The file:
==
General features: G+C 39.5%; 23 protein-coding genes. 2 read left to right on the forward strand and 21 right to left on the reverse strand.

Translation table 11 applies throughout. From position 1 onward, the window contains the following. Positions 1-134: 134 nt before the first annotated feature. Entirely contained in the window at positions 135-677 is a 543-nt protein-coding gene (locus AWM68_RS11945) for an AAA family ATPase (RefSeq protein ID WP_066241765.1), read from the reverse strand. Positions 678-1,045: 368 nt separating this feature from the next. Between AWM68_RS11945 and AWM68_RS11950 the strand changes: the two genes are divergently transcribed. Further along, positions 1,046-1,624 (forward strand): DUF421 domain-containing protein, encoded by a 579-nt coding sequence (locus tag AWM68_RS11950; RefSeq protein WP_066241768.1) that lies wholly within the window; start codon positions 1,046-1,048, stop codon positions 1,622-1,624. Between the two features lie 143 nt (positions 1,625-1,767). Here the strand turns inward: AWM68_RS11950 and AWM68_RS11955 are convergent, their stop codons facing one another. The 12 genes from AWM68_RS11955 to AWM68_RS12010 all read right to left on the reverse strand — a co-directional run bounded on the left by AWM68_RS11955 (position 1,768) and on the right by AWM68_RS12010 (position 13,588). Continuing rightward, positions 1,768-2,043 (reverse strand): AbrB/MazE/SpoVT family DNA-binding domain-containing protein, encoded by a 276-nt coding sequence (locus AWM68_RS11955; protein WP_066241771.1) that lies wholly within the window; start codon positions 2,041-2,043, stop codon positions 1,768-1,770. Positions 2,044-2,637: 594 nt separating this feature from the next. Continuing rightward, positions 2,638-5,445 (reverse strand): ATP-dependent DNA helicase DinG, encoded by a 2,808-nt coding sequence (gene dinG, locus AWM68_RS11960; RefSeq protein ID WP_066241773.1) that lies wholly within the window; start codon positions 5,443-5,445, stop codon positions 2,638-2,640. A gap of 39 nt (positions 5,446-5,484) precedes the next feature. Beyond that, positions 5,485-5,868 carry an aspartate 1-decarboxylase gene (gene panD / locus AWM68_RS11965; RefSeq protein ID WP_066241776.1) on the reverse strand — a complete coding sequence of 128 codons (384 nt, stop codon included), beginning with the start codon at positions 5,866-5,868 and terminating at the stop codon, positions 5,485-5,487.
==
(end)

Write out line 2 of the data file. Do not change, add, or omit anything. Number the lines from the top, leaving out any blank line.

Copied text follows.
Translation table 11 applies throughout. From position 1 onward, the window contains the following. Positions 1-134: 134 nt before the first annotated feature. Entirely contained in the window at positions 135-677 is a 543-nt protein-coding gene (locus AWM68_RS11945) for an AAA family ATPase (RefSeq protein ID WP_066241765.1), read from the reverse strand. Positions 678-1,045: 368 nt separating this feature from the next. Between AWM68_RS11945 and AWM68_RS11950 the strand changes: the two genes are divergently transcribed. Further along, positions 1,046-1,624 (forward strand): DUF421 domain-containing protein, encoded by a 579-nt coding sequence (locus tag AWM68_RS11950; RefSeq protein WP_066241768.1) that lies wholly within the window; start codon positions 1,046-1,048, stop codon positions 1,622-1,624. Between the two features lie 143 nt (positions 1,625-1,767). Here the strand turns inward: AWM68_RS11950 and AWM68_RS11955 are convergent, their stop codons facing one another. The 12 genes from AWM68_RS11955 to AWM68_RS12010 all read right to left on the reverse strand — a co-directional run bounded on the left by AWM68_RS11955 (position 1,768) and on the right by AWM68_RS12010 (position 13,588). Continuing rightward, positions 1,768-2,043 (reverse strand): AbrB/MazE/SpoVT family DNA-binding domain-containing protein, encoded by a 276-nt coding sequence (locus AWM68_RS11955; protein WP_066241771.1) that lies wholly within the window; start codon positions 2,041-2,043, stop codon positions 1,768-1,770. Positions 2,044-2,637: 594 nt separating this feature from the next. Continuing rightward, positions 2,638-5,445 (reverse strand): ATP-dependent DNA helicase DinG, encoded by a 2,808-nt coding sequence (gene dinG, locus AWM68_RS11960; RefSeq protein ID WP_066241773.1) that lies wholly within the window; start codon positions 5,443-5,445, stop codon positions 2,638-2,640. A gap of 39 nt (positions 5,446-5,484) precedes the next feature. Beyond that, positions 5,485-5,868 carry an aspartate 1-decarboxylase gene (gene panD / locus AWM68_RS11965; RefSeq protein ID WP_066241776.1) on the reverse strand — a complete coding sequence of 128 codons (384 nt, stop codon included), beginning with the start codon at positions 5,866-5,868 and terminating at the stop codon, positions 5,485-5,487.